The Garden’s Namesake
Marvin “Red” Mounts
For 40 years, the entire farming community of Palm Beach County received invaluable assistance from Marvin Umphrey “Red” Mounts. He was born in Oklahoma in 1898 at the family’s sod farm house. After he graduated from agricultural college at the University of Florida in 1925, Mounts was hired as Palm Beach County’s first assistant agricultural extension agent. His territory covered 1,261,000 acres.
Mounts encouraged farm families to expand their usual crops of green beans and tomatoes to a variety of tropical fruits and up to 18 vegetables to improve their health as well as their finances. He introduced a grass for cattle grazing that held up on wet soil, investigated the best fertilizers and pesticides, and taught farmers about marketing. He showed cattlemen how to breed Cracker cows with beefier types from up north and how to fatten them faster with new strains of grasses. He collected soil samples and helped identify which nutrients were needed.
When not in the field, Mounts would compile farming statistics, lecture to garden clubs, and preach the gospel of agriculture at school career days. Mounts also formed the first chartered 4-H Club in Florida and helped to establish the Audubon Society of the Everglades.
In his early days on the job, it took Red Mounts two days to travel from his office in the county courthouse to the Glades (Everglades Agricultural Area) using barges and the Conners Toll Road, now Southern Boulevard. When the Palm Beach County Agricultural Extension Agency moved to Military Trail in 1954, the new building was named for Mounts, as was the adjacent Mounts Botanical Garden. Marvin “Red” Mounts died in 1969.
1925-1965: The Garden was named in honor of Marvin U. “Red” Mounts, who served Palm Beach County Extension and Palm Beach County farmers for over 40 years. He established and cared for the Garden’s collection of fruit trees to help produce new food resources that could help families overcome vitamin deficiencies. By 1964 there were 69 fruit producing trees growing on site.
1954: The Mounts Building at 531 N. Military Trail was built and plantings were begun soon after.
1975: Clayton E. Hutcheson became the Director of the Palm Beach County Extension Service. He established a demonstration garden in an old horse pasture to show which plants could thrive best in the South Florida climate.
1978: Hutcheson, supported by horticultural groups (Rare Fruit Council International, two Orchid societies, Herb Society of Palm Beach County, Fern Society, Begonia Society, Rose Society and Hibiscus Society), developed the property, including Lake Orth.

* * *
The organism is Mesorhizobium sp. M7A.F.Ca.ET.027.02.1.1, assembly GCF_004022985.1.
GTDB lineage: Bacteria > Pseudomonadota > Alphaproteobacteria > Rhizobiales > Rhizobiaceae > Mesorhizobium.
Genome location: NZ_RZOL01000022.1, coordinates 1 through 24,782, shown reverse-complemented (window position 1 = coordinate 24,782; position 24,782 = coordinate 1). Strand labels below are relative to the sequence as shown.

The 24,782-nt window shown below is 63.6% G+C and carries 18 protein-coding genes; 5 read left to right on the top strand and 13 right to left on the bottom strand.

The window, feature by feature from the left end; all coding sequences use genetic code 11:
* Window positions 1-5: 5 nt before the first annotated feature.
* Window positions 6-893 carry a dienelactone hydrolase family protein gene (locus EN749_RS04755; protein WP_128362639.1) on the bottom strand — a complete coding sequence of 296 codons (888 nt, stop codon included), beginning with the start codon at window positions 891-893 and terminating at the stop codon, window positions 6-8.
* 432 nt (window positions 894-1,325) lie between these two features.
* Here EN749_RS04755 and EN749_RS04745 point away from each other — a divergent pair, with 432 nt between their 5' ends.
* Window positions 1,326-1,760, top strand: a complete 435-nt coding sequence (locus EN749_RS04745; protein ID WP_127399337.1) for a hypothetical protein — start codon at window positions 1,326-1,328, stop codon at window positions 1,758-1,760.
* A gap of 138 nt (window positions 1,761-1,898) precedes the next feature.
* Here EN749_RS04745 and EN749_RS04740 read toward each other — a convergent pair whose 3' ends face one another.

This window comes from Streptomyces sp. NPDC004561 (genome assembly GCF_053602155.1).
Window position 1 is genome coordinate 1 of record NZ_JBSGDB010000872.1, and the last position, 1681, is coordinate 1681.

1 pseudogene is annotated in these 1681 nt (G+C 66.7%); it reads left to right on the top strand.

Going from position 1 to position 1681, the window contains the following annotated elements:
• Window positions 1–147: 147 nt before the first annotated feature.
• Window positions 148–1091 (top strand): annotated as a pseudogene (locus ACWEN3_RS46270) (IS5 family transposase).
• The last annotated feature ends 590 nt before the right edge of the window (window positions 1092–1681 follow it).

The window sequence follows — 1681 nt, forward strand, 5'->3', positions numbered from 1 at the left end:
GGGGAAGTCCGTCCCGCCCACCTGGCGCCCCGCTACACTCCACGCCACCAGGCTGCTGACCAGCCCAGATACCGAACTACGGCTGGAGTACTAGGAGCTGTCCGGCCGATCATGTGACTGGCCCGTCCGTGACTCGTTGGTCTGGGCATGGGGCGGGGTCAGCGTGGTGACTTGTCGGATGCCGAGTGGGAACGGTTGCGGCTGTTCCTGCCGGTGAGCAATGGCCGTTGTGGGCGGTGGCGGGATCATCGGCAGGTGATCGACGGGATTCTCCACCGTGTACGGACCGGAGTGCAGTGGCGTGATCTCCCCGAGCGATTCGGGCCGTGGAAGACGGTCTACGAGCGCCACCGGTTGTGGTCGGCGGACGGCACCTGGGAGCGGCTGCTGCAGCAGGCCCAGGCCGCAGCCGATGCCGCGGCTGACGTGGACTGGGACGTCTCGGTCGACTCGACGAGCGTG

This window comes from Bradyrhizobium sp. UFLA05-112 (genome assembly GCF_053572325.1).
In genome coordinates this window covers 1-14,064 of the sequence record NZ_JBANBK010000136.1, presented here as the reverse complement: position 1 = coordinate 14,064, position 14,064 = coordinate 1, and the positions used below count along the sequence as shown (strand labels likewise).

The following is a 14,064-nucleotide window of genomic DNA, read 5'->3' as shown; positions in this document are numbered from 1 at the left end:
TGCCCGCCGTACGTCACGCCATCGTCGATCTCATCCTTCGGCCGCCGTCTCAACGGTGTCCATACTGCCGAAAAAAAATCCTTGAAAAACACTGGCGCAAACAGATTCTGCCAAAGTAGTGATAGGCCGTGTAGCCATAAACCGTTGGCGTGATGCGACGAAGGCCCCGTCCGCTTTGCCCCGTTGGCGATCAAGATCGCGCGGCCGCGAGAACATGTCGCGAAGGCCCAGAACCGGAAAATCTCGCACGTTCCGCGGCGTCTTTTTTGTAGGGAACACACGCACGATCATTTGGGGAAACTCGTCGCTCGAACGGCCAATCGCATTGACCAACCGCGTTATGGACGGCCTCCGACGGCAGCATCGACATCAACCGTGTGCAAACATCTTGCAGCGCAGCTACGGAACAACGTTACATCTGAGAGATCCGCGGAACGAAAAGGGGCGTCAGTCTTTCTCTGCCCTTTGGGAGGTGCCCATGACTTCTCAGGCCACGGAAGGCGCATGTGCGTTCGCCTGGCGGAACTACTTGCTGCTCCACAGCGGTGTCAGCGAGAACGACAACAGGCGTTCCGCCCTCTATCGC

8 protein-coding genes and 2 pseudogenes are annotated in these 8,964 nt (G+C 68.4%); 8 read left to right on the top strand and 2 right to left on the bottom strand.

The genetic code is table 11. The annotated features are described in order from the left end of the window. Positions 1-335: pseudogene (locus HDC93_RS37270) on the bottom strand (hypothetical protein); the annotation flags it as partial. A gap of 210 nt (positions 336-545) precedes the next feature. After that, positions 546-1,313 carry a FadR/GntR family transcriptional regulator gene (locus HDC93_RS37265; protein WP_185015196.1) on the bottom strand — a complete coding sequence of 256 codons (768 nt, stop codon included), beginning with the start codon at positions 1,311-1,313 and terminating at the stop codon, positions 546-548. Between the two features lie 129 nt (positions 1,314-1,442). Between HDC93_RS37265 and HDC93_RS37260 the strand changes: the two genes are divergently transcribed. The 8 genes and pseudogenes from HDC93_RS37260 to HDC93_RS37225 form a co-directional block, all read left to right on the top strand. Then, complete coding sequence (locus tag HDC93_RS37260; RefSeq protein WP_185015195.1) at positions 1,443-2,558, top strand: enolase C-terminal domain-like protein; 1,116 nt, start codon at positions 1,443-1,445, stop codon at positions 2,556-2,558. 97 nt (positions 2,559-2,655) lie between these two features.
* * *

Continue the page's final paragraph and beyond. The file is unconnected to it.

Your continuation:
1979: The Extension office building was dedicated as The Mounts Horticultural Learning Center.
1983: The Friends of the Mounts Learning Center was established to support the Garden. This effort grew out of a garden advisory committee formed in 1975 by Clayton Hutcheson. It was a non-profit organization whose goal was to provide voluntary personnel and funding support from private sources to facilitate acquiring and exhibiting horticultural materials and to provide educational opportunities to Palm Beach County.
1985: An expansion effort added 10 acres to the Garden.
1986: The name of the center was officially changed to Mounts Botanical Garden and the first Garden Curator, Douglas Galbraith was hired. In the same year the name of the Friends was changed to Friends of the Mounts Botanical Garden, and it became a 501(c)3 non-profit with the purpose of support, expansion and development of the Garden.
1988: A new $1.4 million, 18,000 sq ft office complex was built to house the Palm Beach County Cooperative Extension Service. The building was dedicated as the Clayton E. Hutcheson Agricultural Complex.
1991-1996: Two master plans for the Garden were initiated, one by a University of Florida landscape class and another by Sasaki and Associates of Watertown, Massachusetts. These two plans were evaluated, combined and reworked as a project of the University of Florida’s Department of Landscape Design in affiliation with Larry Teague Landscape Architecture to develop a Master Plan that could be implemented in the near future.
1997: David Rogers’ Big Bugs became the Garden’s first blockbuster exhibit.
1999: Mounts Botanical hired Don Stramanak as Educational Programmer and the Garden Safari series was born, significantly expanding youth programs.
2004: The Master Plan was completed and accepted.
2004–2005: Hurricanes Frances, Jean and Wilma wreaked havoc on Palm Beach County and destroyed major parts of the Garden including 70% of the tree canopy.
2006–2009: Major efforts took place to clear, replant flowers and trees, and reestablish beds that were ruined by the hurricanes.
2011: The Chickee Hut Teaching Shelter was built through a generous donation from the Rare Fruit Council.
2014: The name of the Garden was changed to Mounts Botanical Garden of Palm Beach County.
2017: The Windows on the Floating World: Blume Tropical Wetland Garden opened to the public.
2018: A County Proclamation declared May 6-12 as Mounts Botanical Garden week.